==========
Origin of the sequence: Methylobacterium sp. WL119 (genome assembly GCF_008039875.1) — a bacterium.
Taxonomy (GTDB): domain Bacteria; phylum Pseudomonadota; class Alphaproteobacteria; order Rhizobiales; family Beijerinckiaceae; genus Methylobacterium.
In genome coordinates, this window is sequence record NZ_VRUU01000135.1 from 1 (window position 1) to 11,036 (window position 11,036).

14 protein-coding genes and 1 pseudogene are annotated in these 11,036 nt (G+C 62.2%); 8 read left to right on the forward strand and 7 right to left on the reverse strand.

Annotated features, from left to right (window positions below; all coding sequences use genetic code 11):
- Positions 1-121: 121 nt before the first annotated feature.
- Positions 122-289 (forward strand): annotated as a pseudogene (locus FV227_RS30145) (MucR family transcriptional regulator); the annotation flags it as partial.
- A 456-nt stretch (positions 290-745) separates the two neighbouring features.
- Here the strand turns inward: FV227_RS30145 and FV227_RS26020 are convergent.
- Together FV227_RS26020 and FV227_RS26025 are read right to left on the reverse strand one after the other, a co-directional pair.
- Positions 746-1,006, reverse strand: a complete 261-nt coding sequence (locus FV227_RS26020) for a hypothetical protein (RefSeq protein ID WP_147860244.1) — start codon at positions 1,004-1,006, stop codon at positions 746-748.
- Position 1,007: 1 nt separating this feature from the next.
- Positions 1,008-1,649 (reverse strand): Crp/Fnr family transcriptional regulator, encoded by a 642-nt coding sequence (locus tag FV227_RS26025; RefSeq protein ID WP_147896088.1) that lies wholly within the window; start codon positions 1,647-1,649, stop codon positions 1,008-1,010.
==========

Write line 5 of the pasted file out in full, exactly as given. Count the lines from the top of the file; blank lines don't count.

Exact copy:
Annotated features, from left to right (window positions below; all coding sequences use genetic code 11):